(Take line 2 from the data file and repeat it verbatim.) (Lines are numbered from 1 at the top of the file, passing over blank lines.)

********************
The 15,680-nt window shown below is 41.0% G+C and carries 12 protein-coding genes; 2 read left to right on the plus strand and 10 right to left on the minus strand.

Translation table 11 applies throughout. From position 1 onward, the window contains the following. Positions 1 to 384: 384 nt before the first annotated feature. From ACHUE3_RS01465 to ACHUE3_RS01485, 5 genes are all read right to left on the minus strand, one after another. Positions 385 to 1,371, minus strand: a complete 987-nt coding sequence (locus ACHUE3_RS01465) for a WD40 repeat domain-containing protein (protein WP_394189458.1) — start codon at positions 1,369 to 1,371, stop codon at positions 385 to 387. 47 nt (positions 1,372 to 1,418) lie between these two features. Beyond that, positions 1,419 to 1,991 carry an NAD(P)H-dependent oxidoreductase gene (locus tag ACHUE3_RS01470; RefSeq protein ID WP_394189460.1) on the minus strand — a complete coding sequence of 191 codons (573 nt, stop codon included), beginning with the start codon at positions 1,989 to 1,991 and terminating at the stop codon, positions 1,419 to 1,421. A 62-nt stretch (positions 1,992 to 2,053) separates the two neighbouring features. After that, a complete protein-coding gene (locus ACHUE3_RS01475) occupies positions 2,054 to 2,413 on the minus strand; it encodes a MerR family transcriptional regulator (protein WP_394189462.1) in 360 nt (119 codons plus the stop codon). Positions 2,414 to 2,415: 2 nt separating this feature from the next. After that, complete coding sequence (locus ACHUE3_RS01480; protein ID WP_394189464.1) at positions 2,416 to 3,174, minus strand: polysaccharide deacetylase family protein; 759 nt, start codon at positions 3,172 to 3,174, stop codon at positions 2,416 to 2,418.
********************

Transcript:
Translation table 11 applies throughout. From position 1 onward, the window contains the following. Positions 1 to 384: 384 nt before the first annotated feature. From ACHUE3_RS01465 to ACHUE3_RS01485, 5 genes are all read right to left on the minus strand, one after another. Positions 385 to 1,371, minus strand: a complete 987-nt coding sequence (locus ACHUE3_RS01465) for a WD40 repeat domain-containing protein (protein WP_394189458.1) — start codon at positions 1,369 to 1,371, stop codon at positions 385 to 387. 47 nt (positions 1,372 to 1,418) lie between these two features. Beyond that, positions 1,419 to 1,991 carry an NAD(P)H-dependent oxidoreductase gene (locus tag ACHUE3_RS01470; RefSeq protein ID WP_394189460.1) on the minus strand — a complete coding sequence of 191 codons (573 nt, stop codon included), beginning with the start codon at positions 1,989 to 1,991 and terminating at the stop codon, positions 1,419 to 1,421. A 62-nt stretch (positions 1,992 to 2,053) separates the two neighbouring features. After that, a complete protein-coding gene (locus ACHUE3_RS01475) occupies positions 2,054 to 2,413 on the minus strand; it encodes a MerR family transcriptional regulator (protein WP_394189462.1) in 360 nt (119 codons plus the stop codon). Positions 2,414 to 2,415: 2 nt separating this feature from the next. After that, complete coding sequence (locus ACHUE3_RS01480; protein ID WP_394189464.1) at positions 2,416 to 3,174, minus strand: polysaccharide deacetylase family protein; 759 nt, start codon at positions 3,172 to 3,174, stop codon at positions 2,416 to 2,418.